Talking to children about HIV: advantages of HIV disclosure
Infection Tropical Diseases of Child Health Department, Hasan Sadikin GHFaculty of Medicine Universitas Padjadjaran HIV Task Force of IPS
Statistics from the World Health Organization show that across the world there are approximately 1.3 million children under the age of 15 living with HIV. These children will need anti-retroviral therapy and medical care for their entire lives to stay healthy. Many of these kids don’t even know they have HIV.
Children and adolescents knowing their HIV status is important for the global goal of “getting to zero.” Some studies show that pediatric HIV disclosure at a younger age decreases mortality due to HIV by half among adolescents. Other studies show that disclosure can increase medication adherence by 20%. These positive results highlight the importance of pediatric disclosure for living longer, healthier lives.
Disclosure can also play an important role in the psycho-social development of children living with HIV. Early disclosure may decrease anxiety and depression in kids, and make them feel more normal. Overall, disclosure holds great benefits for a child’s ability to engage and maintain medical treatment. Although the process of pediatric disclosure is important for a child’s health, it is also complex. Many children who are HIV-positive live with other family members who are also positive. This makes disclosure very sensitive and personal. Disclosure also makes a child’s role in his or her own treatment important, and not all children are ready for this kind of responsibility.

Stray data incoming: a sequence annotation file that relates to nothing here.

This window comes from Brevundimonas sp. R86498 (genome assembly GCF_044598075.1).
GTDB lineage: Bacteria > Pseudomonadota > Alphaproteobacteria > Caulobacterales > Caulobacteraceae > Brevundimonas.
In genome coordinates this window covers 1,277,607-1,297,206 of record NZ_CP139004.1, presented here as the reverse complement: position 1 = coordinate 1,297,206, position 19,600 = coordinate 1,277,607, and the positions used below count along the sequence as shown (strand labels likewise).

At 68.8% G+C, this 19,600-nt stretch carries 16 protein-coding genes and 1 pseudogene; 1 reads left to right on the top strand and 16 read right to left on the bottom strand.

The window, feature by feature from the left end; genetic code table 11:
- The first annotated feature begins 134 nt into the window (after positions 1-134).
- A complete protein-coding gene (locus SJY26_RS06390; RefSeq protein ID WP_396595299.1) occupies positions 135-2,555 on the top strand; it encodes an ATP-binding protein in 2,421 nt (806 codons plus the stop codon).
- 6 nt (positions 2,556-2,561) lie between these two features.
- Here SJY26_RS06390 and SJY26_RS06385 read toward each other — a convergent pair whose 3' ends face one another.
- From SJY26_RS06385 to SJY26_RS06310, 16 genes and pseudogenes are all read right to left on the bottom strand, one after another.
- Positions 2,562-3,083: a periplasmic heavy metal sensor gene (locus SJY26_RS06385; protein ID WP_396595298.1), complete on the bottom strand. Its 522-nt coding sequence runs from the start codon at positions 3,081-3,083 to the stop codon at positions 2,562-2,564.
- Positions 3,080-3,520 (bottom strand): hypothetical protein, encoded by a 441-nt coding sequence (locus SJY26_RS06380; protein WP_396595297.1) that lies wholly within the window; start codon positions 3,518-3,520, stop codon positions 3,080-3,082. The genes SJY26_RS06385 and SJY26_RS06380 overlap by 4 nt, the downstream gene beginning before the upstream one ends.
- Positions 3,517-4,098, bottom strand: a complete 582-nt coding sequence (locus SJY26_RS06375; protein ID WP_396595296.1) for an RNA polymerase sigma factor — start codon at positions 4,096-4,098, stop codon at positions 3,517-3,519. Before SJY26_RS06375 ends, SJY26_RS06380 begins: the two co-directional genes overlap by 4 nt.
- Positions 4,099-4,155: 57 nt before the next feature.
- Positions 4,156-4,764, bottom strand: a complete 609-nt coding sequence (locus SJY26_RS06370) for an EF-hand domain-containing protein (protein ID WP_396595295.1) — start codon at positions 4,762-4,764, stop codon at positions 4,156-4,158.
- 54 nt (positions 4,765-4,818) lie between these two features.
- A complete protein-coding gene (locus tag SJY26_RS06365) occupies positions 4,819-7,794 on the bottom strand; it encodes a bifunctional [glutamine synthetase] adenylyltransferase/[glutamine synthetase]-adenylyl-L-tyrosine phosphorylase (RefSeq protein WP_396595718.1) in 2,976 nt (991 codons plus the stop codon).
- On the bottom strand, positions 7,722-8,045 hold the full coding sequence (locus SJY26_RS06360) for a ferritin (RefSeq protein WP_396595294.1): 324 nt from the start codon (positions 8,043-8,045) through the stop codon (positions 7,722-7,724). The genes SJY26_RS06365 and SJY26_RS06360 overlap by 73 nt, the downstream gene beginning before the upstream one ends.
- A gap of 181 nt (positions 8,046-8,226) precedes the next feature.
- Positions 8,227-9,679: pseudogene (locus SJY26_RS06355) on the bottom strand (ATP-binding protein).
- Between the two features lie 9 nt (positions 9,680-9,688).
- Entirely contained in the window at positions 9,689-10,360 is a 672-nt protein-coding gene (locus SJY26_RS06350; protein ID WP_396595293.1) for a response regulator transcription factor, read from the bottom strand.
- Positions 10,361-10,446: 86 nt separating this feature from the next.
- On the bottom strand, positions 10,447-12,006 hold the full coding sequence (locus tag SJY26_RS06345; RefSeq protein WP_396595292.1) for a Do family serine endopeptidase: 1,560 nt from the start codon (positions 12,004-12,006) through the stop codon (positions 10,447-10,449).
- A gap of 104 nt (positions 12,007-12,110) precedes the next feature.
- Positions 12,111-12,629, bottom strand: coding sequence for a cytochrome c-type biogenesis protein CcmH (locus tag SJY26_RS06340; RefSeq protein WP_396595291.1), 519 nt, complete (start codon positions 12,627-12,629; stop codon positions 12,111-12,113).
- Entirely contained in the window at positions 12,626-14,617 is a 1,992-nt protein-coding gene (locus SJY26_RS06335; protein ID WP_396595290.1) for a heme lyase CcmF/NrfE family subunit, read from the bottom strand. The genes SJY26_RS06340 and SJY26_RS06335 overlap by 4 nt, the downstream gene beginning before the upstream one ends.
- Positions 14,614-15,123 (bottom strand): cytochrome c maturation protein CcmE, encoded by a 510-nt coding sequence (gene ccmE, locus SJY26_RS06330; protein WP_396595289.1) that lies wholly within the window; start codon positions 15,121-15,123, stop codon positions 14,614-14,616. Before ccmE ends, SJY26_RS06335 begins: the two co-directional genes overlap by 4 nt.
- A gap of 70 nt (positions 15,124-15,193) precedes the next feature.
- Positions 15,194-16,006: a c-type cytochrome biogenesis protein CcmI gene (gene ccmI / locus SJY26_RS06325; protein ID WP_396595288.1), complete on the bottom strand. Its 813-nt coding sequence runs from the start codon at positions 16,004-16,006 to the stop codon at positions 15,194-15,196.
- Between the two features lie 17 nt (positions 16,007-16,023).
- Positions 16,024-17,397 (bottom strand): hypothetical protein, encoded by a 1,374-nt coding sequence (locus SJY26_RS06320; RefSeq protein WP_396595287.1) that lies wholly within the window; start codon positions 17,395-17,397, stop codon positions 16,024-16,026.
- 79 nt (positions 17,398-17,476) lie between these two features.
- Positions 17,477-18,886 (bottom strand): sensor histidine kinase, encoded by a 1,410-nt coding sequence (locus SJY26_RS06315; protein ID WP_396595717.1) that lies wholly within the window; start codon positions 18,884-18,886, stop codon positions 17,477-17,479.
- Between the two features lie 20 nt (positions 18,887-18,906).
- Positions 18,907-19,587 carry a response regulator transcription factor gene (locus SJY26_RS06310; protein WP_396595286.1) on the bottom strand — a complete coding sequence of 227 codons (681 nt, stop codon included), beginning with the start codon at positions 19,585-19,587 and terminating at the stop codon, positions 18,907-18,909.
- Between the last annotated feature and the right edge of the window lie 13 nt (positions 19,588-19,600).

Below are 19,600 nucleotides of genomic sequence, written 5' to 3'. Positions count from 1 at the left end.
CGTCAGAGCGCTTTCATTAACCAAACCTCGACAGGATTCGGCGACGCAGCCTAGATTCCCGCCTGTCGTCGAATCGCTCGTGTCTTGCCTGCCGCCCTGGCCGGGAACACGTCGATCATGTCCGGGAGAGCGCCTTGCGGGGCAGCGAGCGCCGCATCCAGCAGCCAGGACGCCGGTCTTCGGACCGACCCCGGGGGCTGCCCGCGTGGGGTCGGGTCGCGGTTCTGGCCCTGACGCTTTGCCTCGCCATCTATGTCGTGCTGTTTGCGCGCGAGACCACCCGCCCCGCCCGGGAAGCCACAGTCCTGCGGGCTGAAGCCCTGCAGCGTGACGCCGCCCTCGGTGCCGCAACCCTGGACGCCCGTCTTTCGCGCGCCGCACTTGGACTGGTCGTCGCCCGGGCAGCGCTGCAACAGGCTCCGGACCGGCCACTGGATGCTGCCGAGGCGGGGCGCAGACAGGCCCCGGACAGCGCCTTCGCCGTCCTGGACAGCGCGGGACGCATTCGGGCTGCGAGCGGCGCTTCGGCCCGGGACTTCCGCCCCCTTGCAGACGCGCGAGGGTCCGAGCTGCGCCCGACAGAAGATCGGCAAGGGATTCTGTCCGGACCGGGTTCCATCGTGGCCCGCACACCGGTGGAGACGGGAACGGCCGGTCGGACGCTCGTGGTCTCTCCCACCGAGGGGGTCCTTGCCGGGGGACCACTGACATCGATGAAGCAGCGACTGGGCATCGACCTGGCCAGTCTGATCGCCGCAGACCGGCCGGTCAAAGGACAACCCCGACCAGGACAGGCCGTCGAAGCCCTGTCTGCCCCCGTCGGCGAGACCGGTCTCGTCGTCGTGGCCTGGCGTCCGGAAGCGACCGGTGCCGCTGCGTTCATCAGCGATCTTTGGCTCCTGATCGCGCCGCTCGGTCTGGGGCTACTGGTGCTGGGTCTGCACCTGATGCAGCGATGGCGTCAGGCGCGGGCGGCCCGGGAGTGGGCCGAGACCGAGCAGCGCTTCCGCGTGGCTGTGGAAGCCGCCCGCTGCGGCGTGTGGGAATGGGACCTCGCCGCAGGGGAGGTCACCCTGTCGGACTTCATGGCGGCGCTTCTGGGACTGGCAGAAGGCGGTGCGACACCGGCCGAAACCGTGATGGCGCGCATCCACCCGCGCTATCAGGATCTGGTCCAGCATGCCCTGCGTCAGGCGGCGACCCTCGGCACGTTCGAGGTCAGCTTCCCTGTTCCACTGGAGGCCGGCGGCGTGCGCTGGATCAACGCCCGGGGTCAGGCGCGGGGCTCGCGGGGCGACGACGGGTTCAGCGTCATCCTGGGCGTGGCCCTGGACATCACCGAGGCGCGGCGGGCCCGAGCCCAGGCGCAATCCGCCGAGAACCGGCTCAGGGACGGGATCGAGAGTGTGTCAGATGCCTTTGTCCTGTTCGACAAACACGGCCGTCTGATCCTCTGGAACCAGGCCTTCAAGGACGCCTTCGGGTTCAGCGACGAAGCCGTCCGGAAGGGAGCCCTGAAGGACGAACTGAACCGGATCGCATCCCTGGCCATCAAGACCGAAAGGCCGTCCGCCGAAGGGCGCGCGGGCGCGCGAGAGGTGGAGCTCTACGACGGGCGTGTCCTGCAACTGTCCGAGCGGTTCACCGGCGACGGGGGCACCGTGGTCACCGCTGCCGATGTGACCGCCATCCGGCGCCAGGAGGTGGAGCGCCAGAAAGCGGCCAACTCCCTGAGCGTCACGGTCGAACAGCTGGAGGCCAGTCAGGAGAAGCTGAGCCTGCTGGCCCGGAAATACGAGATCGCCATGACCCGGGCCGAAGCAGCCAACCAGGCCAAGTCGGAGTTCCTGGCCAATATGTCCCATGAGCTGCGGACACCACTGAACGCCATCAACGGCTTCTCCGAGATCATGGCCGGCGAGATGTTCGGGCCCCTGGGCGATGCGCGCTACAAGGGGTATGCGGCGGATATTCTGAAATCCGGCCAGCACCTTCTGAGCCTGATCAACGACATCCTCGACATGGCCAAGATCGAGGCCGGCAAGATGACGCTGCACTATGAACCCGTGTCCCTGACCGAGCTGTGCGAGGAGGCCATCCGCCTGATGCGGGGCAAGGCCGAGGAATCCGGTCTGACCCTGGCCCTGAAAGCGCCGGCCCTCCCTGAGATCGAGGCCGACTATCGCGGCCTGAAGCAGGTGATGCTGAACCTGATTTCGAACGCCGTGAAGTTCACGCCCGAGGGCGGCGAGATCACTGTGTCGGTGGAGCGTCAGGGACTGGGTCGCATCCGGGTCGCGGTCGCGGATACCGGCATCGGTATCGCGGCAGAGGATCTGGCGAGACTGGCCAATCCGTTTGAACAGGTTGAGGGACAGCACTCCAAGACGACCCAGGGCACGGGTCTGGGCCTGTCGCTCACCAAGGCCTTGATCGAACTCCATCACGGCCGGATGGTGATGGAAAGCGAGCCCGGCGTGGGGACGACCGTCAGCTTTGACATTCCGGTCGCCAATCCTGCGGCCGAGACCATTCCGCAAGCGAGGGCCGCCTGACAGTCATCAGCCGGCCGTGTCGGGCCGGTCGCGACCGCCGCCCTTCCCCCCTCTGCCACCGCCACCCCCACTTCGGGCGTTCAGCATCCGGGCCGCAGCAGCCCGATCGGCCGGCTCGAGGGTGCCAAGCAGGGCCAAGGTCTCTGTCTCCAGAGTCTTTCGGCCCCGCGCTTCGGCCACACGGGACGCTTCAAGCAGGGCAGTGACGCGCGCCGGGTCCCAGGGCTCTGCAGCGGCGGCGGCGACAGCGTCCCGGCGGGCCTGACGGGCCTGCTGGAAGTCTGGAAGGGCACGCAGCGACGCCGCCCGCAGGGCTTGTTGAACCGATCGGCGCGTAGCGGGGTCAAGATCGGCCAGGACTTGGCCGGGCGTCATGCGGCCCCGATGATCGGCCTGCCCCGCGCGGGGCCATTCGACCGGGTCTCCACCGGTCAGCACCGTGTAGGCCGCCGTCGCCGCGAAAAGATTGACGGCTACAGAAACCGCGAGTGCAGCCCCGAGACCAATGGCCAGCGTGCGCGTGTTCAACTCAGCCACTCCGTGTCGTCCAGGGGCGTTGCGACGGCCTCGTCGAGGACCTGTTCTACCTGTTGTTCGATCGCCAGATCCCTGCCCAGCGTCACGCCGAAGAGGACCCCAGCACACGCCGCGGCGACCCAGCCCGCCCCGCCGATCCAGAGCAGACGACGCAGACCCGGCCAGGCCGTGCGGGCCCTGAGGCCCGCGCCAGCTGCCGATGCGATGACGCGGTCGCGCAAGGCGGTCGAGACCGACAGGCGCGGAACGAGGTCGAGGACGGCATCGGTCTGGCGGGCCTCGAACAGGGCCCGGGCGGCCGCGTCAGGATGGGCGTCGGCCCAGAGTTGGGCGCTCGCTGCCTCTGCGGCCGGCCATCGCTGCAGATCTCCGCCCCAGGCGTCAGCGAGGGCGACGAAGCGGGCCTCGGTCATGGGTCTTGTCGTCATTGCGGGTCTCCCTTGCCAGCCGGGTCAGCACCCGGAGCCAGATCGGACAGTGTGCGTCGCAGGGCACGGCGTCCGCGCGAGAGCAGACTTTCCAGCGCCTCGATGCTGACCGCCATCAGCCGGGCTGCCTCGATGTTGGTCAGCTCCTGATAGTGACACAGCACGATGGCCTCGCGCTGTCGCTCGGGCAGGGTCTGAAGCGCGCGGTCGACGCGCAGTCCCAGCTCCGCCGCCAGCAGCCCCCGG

HIV disclosure is widely known to be challenging for HIV-positive parents and healthcare professionals. Understanding and executing the disclosure process appropriately is key to assuring good outcomes in both parents and children. Some key models for disclosure of a child’s HIV status include the four-phase model (Tasker, 1992), the Blasini et al. (2004) model, and a recently published model by Lowenthal et al. (2014). The World Health Organization (WHO) has developed guidance for health care workers on how to support children up to 12 years of age and their caregivers with disclosure of HIV status (2011). Partial disclosure is appropriate for children up to early adolescence. Full disclosure is suitable for adolescents.
Most studies in are country-specific, indicating a need for a regional scope. For these reasons, disclosure must be tailored to children’s own understanding of their illness and its impact on their life.
Disclaimer: The Views and opinions expressed in the articles are of the authors and not of the journal.
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